Now, when one of those people goes to the designer, you suddenly have a problem.  You see, the designer has to know all the problems with that idea: all the ways people have tried to realize that idea and why they haven’t worked, the ways that players will use the game system to disrupt the intended effect, the limited value of the idea relative to the other things the project includes, the issues that come with trying to implement it, etc.  In other words, the designer has to point out that just because it’s an interesting idea, that doesn’t make it a workable design.  That’s a serious buzz-kill.  Now the designer is the bad guy; he just killed your idea.  Or, even worse, he’s the one pushing it through, without realizing what the impact is going to be.

A similar problem occurs when one of the two people has the power to push the idea through even though it’s not a workable design, and suddenly the design of your whole project is broken.  Either the designer has to push back hard enough to stop the idea from making it in, or they have to work with it even though they know it isn’t going to work.  In either event, the designer is now alienated from the person who came to them with the idea, and that’s going to make everyone’s work a little harder.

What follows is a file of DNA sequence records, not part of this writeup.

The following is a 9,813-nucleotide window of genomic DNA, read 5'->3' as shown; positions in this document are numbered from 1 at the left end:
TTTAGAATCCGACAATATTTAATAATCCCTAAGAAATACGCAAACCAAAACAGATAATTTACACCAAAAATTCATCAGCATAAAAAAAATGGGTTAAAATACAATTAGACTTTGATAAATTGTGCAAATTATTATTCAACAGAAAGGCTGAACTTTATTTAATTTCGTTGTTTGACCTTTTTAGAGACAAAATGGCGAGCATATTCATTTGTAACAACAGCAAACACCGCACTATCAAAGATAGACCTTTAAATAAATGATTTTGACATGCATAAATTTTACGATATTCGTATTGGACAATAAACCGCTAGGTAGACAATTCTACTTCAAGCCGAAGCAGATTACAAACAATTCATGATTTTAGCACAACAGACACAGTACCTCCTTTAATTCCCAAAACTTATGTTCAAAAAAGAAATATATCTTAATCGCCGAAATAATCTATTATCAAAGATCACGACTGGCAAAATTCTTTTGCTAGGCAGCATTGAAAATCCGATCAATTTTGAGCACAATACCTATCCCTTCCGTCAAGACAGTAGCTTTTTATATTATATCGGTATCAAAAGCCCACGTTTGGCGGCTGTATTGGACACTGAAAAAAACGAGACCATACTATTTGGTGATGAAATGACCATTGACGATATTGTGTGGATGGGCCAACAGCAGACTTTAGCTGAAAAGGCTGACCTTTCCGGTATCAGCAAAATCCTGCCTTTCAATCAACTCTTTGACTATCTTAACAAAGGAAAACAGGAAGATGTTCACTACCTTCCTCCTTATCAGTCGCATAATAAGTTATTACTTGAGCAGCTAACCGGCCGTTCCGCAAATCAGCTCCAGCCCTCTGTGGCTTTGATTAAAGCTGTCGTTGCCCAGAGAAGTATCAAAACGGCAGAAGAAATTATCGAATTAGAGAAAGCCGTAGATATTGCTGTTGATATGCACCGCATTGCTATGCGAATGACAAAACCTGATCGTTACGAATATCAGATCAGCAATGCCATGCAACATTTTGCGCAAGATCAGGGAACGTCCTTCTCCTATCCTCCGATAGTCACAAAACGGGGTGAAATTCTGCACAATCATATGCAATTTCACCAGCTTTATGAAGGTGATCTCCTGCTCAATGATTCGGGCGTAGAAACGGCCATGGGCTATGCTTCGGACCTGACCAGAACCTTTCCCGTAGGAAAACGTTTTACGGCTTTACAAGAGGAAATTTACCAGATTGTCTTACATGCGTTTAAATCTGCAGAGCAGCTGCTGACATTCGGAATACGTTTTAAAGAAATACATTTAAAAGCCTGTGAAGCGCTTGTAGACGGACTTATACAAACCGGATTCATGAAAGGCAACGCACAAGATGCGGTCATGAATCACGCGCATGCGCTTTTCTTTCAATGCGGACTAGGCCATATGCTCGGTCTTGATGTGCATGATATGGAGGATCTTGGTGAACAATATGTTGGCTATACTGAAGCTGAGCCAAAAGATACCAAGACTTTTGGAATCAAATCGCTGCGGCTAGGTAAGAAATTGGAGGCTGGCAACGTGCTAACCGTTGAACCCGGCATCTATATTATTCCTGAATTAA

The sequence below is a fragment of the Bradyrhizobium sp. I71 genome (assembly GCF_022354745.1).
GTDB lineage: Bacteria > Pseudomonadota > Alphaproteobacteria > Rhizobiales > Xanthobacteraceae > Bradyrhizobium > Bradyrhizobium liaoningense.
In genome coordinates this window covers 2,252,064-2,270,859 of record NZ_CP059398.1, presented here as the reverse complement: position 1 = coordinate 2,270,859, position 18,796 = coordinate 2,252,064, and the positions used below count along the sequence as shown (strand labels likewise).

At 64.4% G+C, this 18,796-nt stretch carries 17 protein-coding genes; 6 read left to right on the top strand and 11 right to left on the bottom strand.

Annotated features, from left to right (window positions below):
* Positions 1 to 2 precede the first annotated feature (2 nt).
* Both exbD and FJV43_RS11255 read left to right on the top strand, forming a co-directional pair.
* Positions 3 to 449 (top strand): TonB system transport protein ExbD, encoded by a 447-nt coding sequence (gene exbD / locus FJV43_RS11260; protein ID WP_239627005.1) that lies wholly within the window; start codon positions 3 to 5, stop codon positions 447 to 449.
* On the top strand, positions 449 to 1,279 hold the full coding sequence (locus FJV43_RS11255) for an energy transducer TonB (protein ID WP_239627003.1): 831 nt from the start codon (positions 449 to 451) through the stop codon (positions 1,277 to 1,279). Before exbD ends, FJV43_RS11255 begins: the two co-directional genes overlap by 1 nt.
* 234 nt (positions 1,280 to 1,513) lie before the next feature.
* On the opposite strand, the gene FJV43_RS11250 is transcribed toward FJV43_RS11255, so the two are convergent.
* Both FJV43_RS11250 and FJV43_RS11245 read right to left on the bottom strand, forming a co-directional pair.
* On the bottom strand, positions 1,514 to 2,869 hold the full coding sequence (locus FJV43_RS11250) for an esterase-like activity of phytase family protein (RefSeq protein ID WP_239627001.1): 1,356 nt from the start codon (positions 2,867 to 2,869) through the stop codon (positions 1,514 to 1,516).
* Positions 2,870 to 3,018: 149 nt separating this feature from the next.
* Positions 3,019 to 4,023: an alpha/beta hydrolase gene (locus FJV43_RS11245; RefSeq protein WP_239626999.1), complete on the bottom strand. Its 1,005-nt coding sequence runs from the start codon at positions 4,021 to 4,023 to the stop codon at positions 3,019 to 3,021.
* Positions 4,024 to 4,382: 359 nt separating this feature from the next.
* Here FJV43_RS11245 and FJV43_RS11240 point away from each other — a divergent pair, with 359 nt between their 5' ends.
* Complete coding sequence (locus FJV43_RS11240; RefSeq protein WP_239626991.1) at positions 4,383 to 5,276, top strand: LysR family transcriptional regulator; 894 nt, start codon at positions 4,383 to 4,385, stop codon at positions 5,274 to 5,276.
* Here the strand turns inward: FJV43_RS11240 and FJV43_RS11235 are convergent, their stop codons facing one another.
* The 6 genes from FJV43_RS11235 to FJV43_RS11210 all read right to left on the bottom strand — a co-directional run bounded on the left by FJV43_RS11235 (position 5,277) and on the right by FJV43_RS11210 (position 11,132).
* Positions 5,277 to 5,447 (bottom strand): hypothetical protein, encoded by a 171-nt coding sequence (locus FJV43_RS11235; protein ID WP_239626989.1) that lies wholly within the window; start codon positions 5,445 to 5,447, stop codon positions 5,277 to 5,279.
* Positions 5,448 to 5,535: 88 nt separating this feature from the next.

A game design is, in many ways, like a spider-web.  Each element of the design needs to connect to all of the other parts.  So, the designer has to be an architect of game systems, making sure that everything balances and holds together as a coherent whole.  This is much easier to do (although by no means trivial) if the project has enough flexibility that you can shift emphasis around as things develop and the stresses on the project become clear.  If this isn’t done, you get the “sore thumb” section or feature that the reviewers and fans are bound to harp on.  

Every design mandate that comes down the pipeline ends up fixing some point of the design, which means that every other system is going to have to compensate.  Eventually, you can run out of places to shift, and if that happens, you might as well just cancel the project and save everyone a lot of time and money.  Of course, given the nature of the industry these days, that may mean you’re out of a job.